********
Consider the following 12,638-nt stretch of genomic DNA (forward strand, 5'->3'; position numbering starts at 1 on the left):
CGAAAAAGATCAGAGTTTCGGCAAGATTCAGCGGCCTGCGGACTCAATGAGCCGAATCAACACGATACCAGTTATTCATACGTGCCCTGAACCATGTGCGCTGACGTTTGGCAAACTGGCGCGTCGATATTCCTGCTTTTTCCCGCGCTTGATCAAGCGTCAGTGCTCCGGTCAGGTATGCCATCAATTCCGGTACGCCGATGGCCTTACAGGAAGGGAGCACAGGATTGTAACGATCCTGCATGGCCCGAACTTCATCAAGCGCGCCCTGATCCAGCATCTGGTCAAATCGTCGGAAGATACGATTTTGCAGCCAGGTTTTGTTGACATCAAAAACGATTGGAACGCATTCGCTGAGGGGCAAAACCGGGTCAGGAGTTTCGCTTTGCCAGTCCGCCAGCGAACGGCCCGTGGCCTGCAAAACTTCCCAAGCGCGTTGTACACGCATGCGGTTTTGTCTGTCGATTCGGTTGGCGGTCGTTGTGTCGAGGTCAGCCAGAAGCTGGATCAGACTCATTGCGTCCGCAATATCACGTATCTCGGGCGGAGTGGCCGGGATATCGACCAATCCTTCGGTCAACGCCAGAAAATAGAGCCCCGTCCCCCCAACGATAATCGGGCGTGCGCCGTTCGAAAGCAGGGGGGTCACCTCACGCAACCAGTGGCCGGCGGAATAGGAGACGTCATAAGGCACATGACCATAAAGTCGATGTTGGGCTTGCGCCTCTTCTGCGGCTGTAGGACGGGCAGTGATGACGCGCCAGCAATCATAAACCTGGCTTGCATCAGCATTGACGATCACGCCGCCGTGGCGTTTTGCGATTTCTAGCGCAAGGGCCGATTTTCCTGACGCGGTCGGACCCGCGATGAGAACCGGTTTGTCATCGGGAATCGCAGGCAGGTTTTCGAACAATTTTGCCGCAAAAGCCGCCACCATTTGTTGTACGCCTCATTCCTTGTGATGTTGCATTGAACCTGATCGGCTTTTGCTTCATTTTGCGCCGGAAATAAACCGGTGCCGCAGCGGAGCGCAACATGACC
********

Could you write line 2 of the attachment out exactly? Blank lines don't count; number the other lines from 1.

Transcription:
CGAAAAAGATCAGAGTTTCGGCAAGATTCAGCGGCCTGCGGACTCAATGAGCCGAATCAACACGATACCAGTTATTCATACGTGCCCTGAACCATGTGCGCTGACGTTTGGCAAACTGGCGCGTCGATATTCCTGCTTTTTCCCGCGCTTGATCAAGCGTCAGTGCTCCGGTCAGGTATGCCATCAATTCCGGTACGCCGATGGCCTTACAGGAAGGGAGCACAGGATTGTAACGATCCTGCATGGCCCGAACTTCATCAAGCGCGCCCTGATCCAGCATCTGGTCAAATCGTCGGAAGATACGATTTTGCAGCCAGGTTTTGTTGACATCAAAAACGATTGGAACGCATTCGCTGAGGGGCAAAACCGGGTCAGGAGTTTCGCTTTGCCAGTCCGCCAGCGAACGGCCCGTGGCCTGCAAAACTTCCCAAGCGCGTTGTACACGCATGCGGTTTTGTCTGTCGATTCGGTTGGCGGTCGTTGTGTCGAGGTCAGCCAGAAGCTGGATCAGACTCATTGCGTCCGCAATATCACGTATCTCGGGCGGAGTGGCCGGGATATCGACCAATCCTTCGGTCAACGCCAGAAAATAGAGCCCCGTCCCCCCAACGATAATCGGGCGTGCGCCGTTCGAAAGCAGGGGGGTCACCTCACGCAACCAGTGGCCGGCGGAATAGGAGACGTCATAAGGCACATGACCATAAAGTCGATGTTGGGCTTGCGCCTCTTCTGCGGCTGTAGGACGGGCAGTGATGACGCGCCAGCAATCATAAACCTGGCTTGCATCAGCATTGACGATCACGCCGCCGTGGCGTTTTGCGATTTCTAGCGCAAGGGCCGATTTTCCTGACGCGGTCGGACCCGCGATGAGAACCGGTTTGTCATCGGGAATCGCAGGCAGGTTTTCGAACAATTTTGCCGCAAAAGCCGCCACCATTTGTTGTACGCCTCATTCCTTGTGATGTTGCATTGAACCTGATCGGCTTTTGCTTCATTTTGCGCCGGAAATAAACCGGTGCCGCAGCGGAGCGCAACATGACC